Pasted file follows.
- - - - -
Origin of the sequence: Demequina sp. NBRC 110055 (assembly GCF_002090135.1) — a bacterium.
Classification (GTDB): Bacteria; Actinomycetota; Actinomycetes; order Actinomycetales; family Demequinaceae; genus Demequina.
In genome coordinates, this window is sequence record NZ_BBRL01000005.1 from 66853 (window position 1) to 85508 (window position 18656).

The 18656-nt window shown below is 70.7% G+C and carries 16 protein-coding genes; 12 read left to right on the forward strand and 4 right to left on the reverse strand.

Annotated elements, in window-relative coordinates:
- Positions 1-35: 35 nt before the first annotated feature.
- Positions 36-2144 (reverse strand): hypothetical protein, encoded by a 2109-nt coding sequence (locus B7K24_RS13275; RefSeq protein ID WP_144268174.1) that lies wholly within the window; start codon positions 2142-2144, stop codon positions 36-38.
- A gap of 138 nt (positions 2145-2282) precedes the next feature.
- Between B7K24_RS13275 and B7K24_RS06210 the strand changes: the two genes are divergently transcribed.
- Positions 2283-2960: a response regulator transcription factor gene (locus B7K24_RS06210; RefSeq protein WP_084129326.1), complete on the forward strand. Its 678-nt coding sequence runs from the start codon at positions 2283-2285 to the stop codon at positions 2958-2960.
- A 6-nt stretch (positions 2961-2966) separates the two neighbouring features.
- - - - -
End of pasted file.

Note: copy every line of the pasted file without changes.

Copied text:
Origin of the sequence: Demequina sp. NBRC 110055 (assembly GCF_002090135.1) — a bacterium.
Classification (GTDB): Bacteria; Actinomycetota; Actinomycetes; order Actinomycetales; family Demequinaceae; genus Demequina.
In genome coordinates, this window is sequence record NZ_BBRL01000005.1 from 66853 (window position 1) to 85508 (window position 18656).

The 18656-nt window shown below is 70.7% G+C and carries 16 protein-coding genes; 12 read left to right on the forward strand and 4 right to left on the reverse strand.

Annotated elements, in window-relative coordinates:
- Positions 1-35: 35 nt before the first annotated feature.
- Positions 36-2144 (reverse strand): hypothetical protein, encoded by a 2109-nt coding sequence (locus B7K24_RS13275; RefSeq protein ID WP_144268174.1) that lies wholly within the window; start codon positions 2142-2144, stop codon positions 36-38.
- A gap of 138 nt (positions 2145-2282) precedes the next feature.
- Between B7K24_RS13275 and B7K24_RS06210 the strand changes: the two genes are divergently transcribed.
- Positions 2283-2960: a response regulator transcription factor gene (locus B7K24_RS06210; RefSeq protein WP_084129326.1), complete on the forward strand. Its 678-nt coding sequence runs from the start codon at positions 2283-2285 to the stop codon at positions 2958-2960.
- A 6-nt stretch (positions 2961-2966) separates the two neighbouring features.